1. 2001 1670 2 AUS (vs Win) 39.47 38.57 2.55 80.59 Gilchrist A.C, Waugh M.E, Ponting R.T, Bevan M.G, Lehmann D.S, Martyn D.R, Symonds A, Warne S.K, Lee B, Bracken N.W, McGrath G.D. (after 24 other Australian teams (as compared to 144 Australian teams earlier)) 26. 1983 0189 1 WIN (vs Ind) 37.28 38.24 2.15 77.67 Greenidge C.G, Haynes D.L, Richards I.V.A, Logie A.L, Lloyd C.H, Gomes H.A, Dujon P.J.L, Marshall M.D, Roberts A.M.E, Holding M.A, Garner J. (after 19 other Australian/West Indian teams) 46. 2002 1918 1 SAF (vs Pak) 37.48 37.17 2.45 77.10 Smith G.C, Gibbs H.H, Dippenaar H.H, Kallis J.H, Rhodes J.N, Boucher M.V, Pollock S.M, Klusener L, Hall A.J, Donald A.A, Ntini M.
You can note the significant change. The 1983 West Indian team moves up considerably. The top 100 now has teams from Australia, West Indies and South Africa.
The best teams for all the 10 Test-playing countries can be viewed by clicking here.
1. Career-to-date average or recent form adjusted values instead of career average
I evaluated this option but decided not to do the change. The reasons are many. Richards is an outstanding 47.00(Avge) / .887(Strt) batsman. If his mid-career figures were lower or his recent form was not good, that does not make him any lesser, at any time in his career. Similarly for other great players such as Tendulkar, Lara, Wasim Akram, McGrath et al. The other reason is that between the 11 players these numbers would get evened out. The last reason is that this will involve too much work, for very little improvemet.
2. RPI instead of Batting Average
This was also considered seriously. I did not do this because that meant I would be going away from the widely accepted Batting Average. It is true that a Hussey or Bevan might gain in view of the high number of Not outs. However this is more than compensated by the fact that they would have had very little time to settle down, they would have to throw the bat around and in general play for the team score. The early batsmen, on the other hand, may be hampered by the high number of dismissals. However they would have time to settle down, play themselves in and in general play longer innings.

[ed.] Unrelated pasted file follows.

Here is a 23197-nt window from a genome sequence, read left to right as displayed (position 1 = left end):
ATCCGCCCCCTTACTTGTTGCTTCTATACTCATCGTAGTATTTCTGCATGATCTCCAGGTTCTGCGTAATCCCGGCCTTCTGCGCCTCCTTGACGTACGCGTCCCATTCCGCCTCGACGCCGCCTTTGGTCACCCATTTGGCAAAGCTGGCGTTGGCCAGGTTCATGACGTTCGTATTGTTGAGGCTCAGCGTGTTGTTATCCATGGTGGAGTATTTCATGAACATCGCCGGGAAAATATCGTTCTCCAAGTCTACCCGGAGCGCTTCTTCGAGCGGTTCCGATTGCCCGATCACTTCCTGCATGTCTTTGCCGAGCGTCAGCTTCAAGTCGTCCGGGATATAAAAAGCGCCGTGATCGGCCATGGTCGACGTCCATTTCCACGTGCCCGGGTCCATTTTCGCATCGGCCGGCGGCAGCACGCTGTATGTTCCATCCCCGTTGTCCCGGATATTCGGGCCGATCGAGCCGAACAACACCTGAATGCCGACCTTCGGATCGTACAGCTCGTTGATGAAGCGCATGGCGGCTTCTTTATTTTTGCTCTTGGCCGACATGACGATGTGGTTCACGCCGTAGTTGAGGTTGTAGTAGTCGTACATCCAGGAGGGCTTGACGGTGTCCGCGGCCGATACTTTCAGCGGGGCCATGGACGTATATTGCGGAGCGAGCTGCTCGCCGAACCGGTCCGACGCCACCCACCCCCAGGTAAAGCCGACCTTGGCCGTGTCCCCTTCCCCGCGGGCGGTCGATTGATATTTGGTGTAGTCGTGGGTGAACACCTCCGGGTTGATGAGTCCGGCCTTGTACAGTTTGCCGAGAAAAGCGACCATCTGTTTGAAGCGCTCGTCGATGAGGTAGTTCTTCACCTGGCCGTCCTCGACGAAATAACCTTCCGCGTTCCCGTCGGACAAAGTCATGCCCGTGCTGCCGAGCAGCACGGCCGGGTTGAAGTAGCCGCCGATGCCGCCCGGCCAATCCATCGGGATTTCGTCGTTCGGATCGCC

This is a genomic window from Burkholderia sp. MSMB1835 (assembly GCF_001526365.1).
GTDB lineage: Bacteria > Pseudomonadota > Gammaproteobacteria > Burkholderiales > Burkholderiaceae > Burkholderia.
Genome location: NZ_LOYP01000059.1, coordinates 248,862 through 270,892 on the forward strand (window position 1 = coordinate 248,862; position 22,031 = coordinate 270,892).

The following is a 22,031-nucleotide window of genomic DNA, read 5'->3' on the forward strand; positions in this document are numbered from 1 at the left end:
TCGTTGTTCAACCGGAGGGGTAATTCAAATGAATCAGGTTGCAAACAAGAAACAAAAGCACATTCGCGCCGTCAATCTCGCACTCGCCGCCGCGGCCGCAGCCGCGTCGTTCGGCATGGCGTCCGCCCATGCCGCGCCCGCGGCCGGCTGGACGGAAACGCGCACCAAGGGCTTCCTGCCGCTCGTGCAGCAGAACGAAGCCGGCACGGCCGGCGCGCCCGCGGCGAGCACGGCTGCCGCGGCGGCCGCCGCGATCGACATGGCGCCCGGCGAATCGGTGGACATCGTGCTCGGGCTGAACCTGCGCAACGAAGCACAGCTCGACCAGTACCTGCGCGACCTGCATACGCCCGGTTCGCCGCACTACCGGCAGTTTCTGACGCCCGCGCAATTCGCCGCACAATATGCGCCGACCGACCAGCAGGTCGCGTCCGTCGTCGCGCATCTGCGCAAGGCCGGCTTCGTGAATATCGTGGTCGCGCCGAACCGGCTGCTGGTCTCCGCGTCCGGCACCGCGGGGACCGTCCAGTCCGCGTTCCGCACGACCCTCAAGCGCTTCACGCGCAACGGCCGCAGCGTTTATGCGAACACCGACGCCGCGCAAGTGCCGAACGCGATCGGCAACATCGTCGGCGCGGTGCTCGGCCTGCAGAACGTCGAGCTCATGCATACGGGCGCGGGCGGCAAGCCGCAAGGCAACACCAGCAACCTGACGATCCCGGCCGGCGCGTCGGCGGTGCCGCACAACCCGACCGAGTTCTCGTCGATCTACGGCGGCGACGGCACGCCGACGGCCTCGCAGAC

3. Consider the two Bowling parameters separately
This was also a good suggestion. However, I could not get away from the fact that the bowling average is a composite value of the two components (Bowling Average = Strike Rate x Accuracy). I also did some trial calculations. These showed that the impact of splitting the two components would be minimal. Hence I retained the Bowling Average.
4. Finally the Fielding
Everyone knows that Jonty Rhodes was a great fielder. But then how great a fielder was he? Was he greater than Colin Bland, Roger Harper, Ricky Ponting et al or not? Is there a quantifiable and verifiable measure available? Even run-outs started getting attributed to specific fielders only recently. Possibly the greatest fielding display of all time was effected by Richards during the 1975 World Cup final against Australia. His three run-outs do not find a place on the scorecard.
We do not have a measure for fielding. Until we get that (even then what about the earlier matches) it will be impossible to quantify fielding. I am not going to do a subjective error-prone Fielding Index. Instead I have done a low weighting of 5% for Fielding, done using the available Catches/Stumpings values.
I have also resisted the temptation to come out with an all-time best world team. That is outside the scope of this team-oriented analysis and I want to avoid making the mistake I made in my previous post. Surely there will be another time when such an analysis will be done.
Anantha Narayanan has written for ESPNcricinfo and CastrolCricket and worked with a number of companies on their cricket performance ratings-related systems